“I’m going to put it in the bushes,” Brand says, tossing the menu into the bushes.

Then the waiter goes away, and for the next little while Brand airs himself out on various and sundry.

He is a vegetarian and has been since the age of 14, in homage to the vegetarian­ism of his great hero, Morrissey, the enig­matic king of mopey rock, who later be­came a friend. “The first time we met,” Brand says, “we’re sitting around with all our entourages around us, watching like dog breeders waiting for a couple of span­iels to copulate. I am about to tell him what an inspiration he’s been to me, how it’s him who awoke me to the possibility of deifying the part of you that is individual – and then walking past is a woman with big tits.” He sighs. “We are ethereal spiritual beings. We are angels. But we are flesh. And that acre of cleavage took me down.” This is pure Brand, of course. But it’s so neat and tidy it makes you wonder if it happened the way Brand says it did. In fact, sometimes you just want to say to him, as Sarah Marshall says to Aldous Snow in Forgetting Sarah Marshall, “Booshit, booshit, booshit.”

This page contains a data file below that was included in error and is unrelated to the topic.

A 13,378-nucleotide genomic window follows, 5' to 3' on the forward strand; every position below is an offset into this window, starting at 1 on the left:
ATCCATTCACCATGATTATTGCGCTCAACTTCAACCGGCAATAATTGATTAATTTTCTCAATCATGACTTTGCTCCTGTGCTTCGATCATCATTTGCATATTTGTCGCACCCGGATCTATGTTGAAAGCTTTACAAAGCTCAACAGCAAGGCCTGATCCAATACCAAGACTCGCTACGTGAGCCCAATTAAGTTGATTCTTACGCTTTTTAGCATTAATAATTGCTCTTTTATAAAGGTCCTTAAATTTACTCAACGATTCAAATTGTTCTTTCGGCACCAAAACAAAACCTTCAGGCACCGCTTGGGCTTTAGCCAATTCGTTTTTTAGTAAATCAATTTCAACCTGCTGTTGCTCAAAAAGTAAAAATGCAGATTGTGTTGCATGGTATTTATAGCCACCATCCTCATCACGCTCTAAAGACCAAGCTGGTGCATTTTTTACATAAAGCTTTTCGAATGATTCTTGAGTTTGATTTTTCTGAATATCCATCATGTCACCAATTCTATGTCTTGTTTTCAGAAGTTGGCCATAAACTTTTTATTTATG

Step by step, he says, here’s his basic se­duction technique. Him: “Hello, you’re very beautiful.” Some girl: “Thank you.” “Do you have a boyfriend?” “No.” Says Brand, “Once you get that ‘No,’ there’s a 90 per­cent chance that bird will copulate with me. And then I just radiate at them, ‘Why would you not? We’re all going to die, so why not? What could be better? I’m going to infuse you with wonder, I’m going to make you come, I’m going to give you the most beautiful and exciting experience of your entire life…'”

He is and always has been a mama’s boy, and he misses her when she isn’t around. “I miss my mum!” he says.

Talking about his daily routine, he says, “Exercise isn’t my natural condition. My natural state is slumped on a couch on smack with a bridge of saliva between my knees and my chin.” Actually, this hasn’t been true for seven years now, but it’s good stuff, a big part of his identity, and he trots it out regularly.